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RiteAid sale: Should Walgreens own half of U.S. drug stores?

Stores, Pa. HQ threatened in Rite Aid deal

Walgreens Boots Alliance (they own Walgreens drugstores all over the U.S. and Boots in the U.K.) plans to spend $9.4 billion (and take on $7.5 billion in debt) buying out Camp Hill (near Harrisburg)-based Rite Aid stores, one of the nation's largest retail drugstore chains.

Walgreens wants to cut at least $1 billion in expenses out of Rite Aid (which spends around $6.5 billion a year). That means likely cutbacks at the company's Camp Hill headquarters and store closings in many areas (like Philadelphia) where the chains compete -- and customers can expect less competition and higher prices.

It's an "aggressive" deal, Standard & Poor's analyst Jim Henry told clients in a report, warning S&P may downgrade Walgreens' BBB credit rating given the difficulty of making the merger work with the stores' big debt load. Henry noted that two-thirds of Rite Aid's 4,500 stores haven't been renovated in years, and will need "a substantial amount of resources to remodel and improve operations." He urged Walgreens to follow a "gradual, cautious and prudent integration strategy" before radically changing Rite Aid's private-label brands and in-store sales arrangements, or Walgreens risks driving away Rite Aid customers.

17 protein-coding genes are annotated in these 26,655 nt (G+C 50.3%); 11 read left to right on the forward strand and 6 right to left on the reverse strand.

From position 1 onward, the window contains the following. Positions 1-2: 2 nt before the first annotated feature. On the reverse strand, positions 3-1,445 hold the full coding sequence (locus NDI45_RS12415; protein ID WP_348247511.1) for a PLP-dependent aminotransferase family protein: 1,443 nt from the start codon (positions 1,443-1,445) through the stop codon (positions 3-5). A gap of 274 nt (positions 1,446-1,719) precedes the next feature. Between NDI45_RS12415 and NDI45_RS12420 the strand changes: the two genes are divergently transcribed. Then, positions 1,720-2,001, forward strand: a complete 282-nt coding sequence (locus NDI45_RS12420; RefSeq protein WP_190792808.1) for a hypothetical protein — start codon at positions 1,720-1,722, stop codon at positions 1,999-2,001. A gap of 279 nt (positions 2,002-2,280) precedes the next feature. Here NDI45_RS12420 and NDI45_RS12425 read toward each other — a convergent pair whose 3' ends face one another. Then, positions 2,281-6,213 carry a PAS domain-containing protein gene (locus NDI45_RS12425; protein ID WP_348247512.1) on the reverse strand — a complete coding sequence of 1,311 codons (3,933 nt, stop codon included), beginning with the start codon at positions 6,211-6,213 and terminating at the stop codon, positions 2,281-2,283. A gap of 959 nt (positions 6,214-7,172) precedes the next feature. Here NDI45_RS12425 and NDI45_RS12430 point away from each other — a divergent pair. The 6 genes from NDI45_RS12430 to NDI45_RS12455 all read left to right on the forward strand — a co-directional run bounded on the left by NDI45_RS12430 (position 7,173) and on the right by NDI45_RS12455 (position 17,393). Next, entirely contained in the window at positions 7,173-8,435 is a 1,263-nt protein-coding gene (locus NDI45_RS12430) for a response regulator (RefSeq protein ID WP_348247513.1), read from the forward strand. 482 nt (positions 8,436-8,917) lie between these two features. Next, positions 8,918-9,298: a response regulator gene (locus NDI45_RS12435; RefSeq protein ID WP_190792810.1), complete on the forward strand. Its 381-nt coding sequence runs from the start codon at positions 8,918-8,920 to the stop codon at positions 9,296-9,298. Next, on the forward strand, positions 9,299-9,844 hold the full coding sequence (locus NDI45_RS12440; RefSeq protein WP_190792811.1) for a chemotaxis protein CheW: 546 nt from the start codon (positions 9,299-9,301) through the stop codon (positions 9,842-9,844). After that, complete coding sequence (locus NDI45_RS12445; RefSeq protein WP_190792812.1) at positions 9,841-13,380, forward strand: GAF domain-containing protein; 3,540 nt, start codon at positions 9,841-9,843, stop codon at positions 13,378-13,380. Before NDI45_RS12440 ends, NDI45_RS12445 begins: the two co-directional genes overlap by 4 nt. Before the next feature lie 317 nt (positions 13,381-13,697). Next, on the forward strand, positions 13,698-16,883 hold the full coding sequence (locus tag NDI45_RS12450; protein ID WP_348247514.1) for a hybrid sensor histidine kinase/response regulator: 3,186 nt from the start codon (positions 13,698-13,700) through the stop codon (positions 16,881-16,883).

Walgreens may also have to sell off hundreds of stores if the U.S. Department of Justice - Antitrust Division or the Federal Trade Administration decides to limit the company from controlling more than 50% of the nation's chain drugstores, Credit Suisse analyst Edward Kelly told investors, Bloomberg reports.

Rite Aid grew rapidly in the 1990s but stalled in the years after second-generation CEO Martin Grass, one of the Harrisburg area's leading corporate citizens, was indicted with his CFO for self-dealing (he was accused of drug supply and real estate deals that benefited himself at his company's expense). The Feds credited a Rite Aid accountant, Joseph Speaker, with uncovering Grass' fraud and reporting it to his superiors. Grass went to prison.